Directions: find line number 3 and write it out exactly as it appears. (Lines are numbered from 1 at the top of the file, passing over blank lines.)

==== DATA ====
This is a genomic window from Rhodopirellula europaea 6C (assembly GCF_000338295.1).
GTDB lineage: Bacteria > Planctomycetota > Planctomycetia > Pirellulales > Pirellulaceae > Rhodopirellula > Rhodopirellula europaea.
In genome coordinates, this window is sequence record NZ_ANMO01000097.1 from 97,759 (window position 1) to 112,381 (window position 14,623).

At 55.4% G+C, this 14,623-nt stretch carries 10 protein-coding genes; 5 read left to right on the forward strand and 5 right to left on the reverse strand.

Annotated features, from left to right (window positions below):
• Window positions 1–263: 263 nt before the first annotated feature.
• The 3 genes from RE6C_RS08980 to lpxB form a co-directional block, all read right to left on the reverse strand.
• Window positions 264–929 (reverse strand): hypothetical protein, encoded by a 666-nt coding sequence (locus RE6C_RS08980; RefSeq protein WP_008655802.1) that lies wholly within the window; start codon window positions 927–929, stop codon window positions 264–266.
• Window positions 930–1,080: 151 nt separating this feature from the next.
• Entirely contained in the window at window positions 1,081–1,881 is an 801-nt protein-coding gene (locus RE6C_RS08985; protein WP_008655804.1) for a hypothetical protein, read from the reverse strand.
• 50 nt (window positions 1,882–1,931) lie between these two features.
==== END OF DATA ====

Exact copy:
In genome coordinates, this window is sequence record NZ_ANMO01000097.1 from 97,759 (window position 1) to 112,381 (window position 14,623).